Posted by: Alice Fitzpatrick | July 3, 2012

The Origins of Meredith Island

When I sat down to write the first book in the Kate Galway series, I knew that I needed a setting to which I and my readers would want to return time and time again.  I wanted a place where I could control all aspects of the setting: the weather, the geography, the flora and fauna.  I feared that a real location would involve endless hours researching minutia lest I get  irate e-mails from readers saying that I got it wrong.  For my first book, I invented a toxic mushroom known on the island as  Widow’s Teacups.  Its name comes from an incident 150 years before when a woman made broth from these mushrooms and gave it to her husband every day for two weeks.  The toxic build-up eventually killed him.  I’m not sure if a mushroom with this characteristic exists or if it would be able to grow on an island, but in my world it does.

As a writer of traditional British mysteries, I wanted an isolated location, and there’s nothing more isolated than an island.  I’ve always lived near large bodies of waters, and I especially love the sea.  To spend every day with the changing colours of the ocean, the smell of salt in the wind, and the sound of waves hitting the rocky cliffs, well, this is the closest I get to heaven.

My fondest childhood memories are of carefree summers spent in Tenby, a resort town in Pembrokeshire on the southern coast of Wales.  So when I created Meredith Island, I couldn’t help but be influenced by Tenby.

Part of the medieval wall in the town.

The town’s history dates back to the Norman Conquest and many of the castle walls built in 1264 can still be seen today.

The next 550 years saw Tenby’s rise and fall, including its success as a busy national port, the site of a battle during the English Civil War, and a plague epidemic.  During the 19th century it was revitalized into the favourite summer holiday spot it is to this day.  Victorians flocked to Tenby’s beaches and the spa-like bath houses for the benefits they believed sea bathing provided.

Tenby Harbour

 

Because Meredith Island’s history only spans 150 years, it doesn’t have Tenby’s elegant Georgian and Victorian row houses.  But like the streets that curve down and around Tenby’s harbour, Meredith Island has a road that runs along the edge of the cliffs past Kate’s cottage and sweeps down to the island harbour.  There you will find The Fish and Filly pub (known to the islanders as The Filly), The Sea Breeze restaurant, Craggy’s Shop (a combination of post office, bank, and convenience store), a wharf for the ferry that travels back and forth to the mainland, and a shelter for fishing boats.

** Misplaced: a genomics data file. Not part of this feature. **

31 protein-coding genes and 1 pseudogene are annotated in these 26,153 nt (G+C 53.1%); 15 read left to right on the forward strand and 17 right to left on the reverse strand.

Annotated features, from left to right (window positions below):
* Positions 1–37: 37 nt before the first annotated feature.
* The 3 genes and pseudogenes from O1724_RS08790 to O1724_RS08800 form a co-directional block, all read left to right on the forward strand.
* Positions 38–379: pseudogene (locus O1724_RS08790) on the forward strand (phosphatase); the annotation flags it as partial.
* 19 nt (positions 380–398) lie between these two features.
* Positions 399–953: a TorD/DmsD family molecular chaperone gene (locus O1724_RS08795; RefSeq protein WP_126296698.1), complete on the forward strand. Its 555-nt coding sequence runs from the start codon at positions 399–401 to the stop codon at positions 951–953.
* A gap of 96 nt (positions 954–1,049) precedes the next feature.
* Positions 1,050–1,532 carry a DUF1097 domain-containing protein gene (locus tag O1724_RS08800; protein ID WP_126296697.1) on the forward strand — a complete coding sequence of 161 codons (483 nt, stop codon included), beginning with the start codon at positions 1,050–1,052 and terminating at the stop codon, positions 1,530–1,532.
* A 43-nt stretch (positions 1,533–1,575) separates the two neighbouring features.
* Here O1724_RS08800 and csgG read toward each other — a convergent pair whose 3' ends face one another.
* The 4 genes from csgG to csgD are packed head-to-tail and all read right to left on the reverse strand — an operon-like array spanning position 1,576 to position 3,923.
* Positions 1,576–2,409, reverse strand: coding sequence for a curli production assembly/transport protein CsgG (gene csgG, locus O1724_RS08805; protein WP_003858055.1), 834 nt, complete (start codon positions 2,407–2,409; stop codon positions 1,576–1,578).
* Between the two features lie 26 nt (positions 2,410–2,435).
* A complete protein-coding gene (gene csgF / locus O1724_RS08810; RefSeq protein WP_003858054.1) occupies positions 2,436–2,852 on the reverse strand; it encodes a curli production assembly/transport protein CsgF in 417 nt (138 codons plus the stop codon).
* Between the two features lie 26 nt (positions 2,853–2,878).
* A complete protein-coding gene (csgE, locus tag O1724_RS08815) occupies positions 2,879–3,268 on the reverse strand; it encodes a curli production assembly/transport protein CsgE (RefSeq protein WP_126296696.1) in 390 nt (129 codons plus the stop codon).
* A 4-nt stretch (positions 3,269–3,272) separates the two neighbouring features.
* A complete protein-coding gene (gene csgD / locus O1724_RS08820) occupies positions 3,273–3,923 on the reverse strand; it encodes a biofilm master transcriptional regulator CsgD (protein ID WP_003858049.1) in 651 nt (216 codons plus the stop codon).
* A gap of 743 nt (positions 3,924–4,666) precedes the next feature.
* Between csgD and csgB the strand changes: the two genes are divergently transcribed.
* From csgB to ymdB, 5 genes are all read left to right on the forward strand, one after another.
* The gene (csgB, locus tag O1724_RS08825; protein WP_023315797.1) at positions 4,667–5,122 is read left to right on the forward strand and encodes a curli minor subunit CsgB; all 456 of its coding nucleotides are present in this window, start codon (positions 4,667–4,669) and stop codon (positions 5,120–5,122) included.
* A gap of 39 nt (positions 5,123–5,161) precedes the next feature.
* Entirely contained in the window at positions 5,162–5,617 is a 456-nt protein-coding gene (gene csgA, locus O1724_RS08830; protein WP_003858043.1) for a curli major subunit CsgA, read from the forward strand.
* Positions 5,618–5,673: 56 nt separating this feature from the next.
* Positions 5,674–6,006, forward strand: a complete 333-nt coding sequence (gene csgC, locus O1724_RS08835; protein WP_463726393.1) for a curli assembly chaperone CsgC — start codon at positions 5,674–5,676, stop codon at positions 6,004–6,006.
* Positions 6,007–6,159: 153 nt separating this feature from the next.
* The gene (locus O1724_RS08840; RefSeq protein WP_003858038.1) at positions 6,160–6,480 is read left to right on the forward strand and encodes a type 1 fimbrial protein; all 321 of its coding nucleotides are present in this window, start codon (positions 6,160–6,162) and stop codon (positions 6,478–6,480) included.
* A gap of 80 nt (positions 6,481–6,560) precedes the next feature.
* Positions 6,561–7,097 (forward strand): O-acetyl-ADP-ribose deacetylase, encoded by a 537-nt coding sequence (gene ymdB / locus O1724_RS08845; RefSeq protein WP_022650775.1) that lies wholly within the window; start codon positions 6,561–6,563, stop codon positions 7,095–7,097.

Cliffs at St. Govan’s Head

 

 

 

 

Travelling along the Pembrokeshire coast, we find tall cliffs rising out the sea, places not unlike where I imagine Kate’s Aunt Emma must have drowned over fifty years ago.  It is her death that Kate investigates in the first book.

 

 

Looking over the wall from my cousin’s house.

 

 

 

 

The church next door to my cousin Jim’s house is the inspiration for the island church presided over by the Rev. Imogen Church.  Kate observes that God must have a sense of humour to have given someone called Church a religious calling.

 

 

 

 

St. Govan’s Chapel

 

At St. Govan’s Head a long flight of stone steps leads down the steep cliff-face to a 14th century chapel built over the cave where St. Govan lived and preached eight centuries before.  I took the liberty of reducing a similar building to ruins so that in the second book a team of archaeology students can come to Meredith Island to excavate it, only to discover — well, something a lot more interesting than foundation stones.

 

English Heritage plaque commemorating George Eliot’s time in Tenby.

 

 

 

Tenby has been a vacation spot and inspiration for many writers, including Daniel Defoe, Lewis Carroll, George Eliot, Beatrix Potter, and Dylan Thomas.

 

 

 

 

Beatrix Potter’s blue plaque on the hotel owned by the family of my cousin’s partner.

 

 

 

 

While I don’t anticipate getting a blue English Heritage plaque anytime soon, I’m humbled to be in such esteemed company.

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Responses

  1. I had some happy summer holidays in and around Tenby as a child. It was lovely to see your photos. And I wouldn’t give up on that blue plaque with your name it!

    • It’s amazing how many people have some connection to Tenby. As you know, it’s a wonderful place for a summer holiday if you’re a child. And it’s still wonderful to visit, full of nostalgia for a more innocent time: all sea shells and sandcastles and 99s. I try to go back every couple of years. And thanks for the encouragement on the blue plaque. Even though I now live in Canada, I’ve kept my British citizenship in the vain hope that it will keep me eligible for the plaque!


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